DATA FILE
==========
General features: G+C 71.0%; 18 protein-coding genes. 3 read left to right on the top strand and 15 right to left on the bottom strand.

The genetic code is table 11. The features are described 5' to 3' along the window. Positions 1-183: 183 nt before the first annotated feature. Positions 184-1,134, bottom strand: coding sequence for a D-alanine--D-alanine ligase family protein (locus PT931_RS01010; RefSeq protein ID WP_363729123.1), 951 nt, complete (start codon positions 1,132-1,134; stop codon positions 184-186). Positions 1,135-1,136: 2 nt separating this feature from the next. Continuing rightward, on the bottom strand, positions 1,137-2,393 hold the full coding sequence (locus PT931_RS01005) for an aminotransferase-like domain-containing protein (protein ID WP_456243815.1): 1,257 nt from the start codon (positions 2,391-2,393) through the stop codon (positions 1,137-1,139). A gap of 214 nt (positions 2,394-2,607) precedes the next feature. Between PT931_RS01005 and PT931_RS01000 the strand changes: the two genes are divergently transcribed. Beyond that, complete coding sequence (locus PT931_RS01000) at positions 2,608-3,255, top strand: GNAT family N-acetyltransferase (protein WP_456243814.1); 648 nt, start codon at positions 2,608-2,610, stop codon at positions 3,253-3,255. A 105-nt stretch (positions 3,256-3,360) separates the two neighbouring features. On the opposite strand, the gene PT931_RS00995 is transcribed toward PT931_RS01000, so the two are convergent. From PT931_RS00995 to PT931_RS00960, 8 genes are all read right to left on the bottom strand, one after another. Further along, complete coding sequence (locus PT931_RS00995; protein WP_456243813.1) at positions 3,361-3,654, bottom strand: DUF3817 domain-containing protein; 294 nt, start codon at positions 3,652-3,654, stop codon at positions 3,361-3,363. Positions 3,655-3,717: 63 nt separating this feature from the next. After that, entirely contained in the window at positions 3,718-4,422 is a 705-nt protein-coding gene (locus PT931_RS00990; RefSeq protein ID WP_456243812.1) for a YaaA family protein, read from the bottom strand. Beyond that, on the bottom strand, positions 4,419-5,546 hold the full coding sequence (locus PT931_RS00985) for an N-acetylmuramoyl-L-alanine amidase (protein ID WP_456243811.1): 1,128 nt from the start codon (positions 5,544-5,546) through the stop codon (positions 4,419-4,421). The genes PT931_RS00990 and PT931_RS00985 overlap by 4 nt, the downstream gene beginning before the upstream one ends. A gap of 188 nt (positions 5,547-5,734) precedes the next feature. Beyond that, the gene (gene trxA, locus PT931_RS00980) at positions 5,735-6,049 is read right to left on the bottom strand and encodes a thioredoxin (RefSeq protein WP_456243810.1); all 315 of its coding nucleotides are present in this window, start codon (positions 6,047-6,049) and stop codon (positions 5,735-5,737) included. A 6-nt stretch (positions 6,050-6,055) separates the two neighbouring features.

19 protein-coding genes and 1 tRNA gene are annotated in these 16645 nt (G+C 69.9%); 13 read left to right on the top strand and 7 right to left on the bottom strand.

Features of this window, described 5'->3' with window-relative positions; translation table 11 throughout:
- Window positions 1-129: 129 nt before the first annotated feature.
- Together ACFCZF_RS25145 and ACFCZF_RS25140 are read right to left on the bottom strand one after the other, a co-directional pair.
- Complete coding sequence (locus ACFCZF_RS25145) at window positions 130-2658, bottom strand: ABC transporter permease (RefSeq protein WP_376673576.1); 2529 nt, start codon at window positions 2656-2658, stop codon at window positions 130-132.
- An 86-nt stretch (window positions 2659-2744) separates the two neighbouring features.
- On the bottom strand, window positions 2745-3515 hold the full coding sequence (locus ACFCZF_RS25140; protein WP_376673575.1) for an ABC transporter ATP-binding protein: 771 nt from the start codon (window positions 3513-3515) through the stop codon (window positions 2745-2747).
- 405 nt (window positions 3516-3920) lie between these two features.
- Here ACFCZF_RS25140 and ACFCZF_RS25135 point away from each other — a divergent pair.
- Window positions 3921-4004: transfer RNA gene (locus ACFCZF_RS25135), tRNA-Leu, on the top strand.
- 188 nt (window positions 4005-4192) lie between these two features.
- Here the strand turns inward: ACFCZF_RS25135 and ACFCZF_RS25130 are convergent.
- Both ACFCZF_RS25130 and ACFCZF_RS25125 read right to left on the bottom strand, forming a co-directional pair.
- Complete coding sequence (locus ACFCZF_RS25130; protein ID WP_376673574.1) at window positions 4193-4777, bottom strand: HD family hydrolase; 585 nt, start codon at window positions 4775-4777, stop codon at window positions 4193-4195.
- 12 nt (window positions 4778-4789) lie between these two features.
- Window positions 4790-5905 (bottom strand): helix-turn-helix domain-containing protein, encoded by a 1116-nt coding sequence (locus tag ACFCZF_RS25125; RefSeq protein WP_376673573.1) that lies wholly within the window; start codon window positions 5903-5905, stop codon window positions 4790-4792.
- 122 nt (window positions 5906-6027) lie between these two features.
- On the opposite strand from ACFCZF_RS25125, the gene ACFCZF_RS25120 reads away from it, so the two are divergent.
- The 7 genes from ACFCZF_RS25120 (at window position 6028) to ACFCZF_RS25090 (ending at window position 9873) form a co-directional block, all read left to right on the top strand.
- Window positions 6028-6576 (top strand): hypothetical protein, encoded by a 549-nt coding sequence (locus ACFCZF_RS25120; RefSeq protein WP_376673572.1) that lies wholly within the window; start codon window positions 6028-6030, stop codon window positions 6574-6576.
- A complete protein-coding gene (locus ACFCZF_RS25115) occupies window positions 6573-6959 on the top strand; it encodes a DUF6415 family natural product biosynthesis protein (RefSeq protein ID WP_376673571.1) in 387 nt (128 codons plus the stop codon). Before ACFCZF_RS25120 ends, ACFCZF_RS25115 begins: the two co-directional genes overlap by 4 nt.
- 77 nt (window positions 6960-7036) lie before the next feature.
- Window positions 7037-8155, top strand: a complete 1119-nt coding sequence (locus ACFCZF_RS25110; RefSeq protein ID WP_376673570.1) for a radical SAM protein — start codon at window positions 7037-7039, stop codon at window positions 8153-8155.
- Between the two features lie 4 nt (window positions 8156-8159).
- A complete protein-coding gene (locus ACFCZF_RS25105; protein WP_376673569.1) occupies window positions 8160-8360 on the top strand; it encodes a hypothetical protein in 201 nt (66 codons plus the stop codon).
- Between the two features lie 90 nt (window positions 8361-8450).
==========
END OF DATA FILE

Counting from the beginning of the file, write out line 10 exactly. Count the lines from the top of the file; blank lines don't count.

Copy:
- 405 nt (window positions 3516-3920) lie between these two features.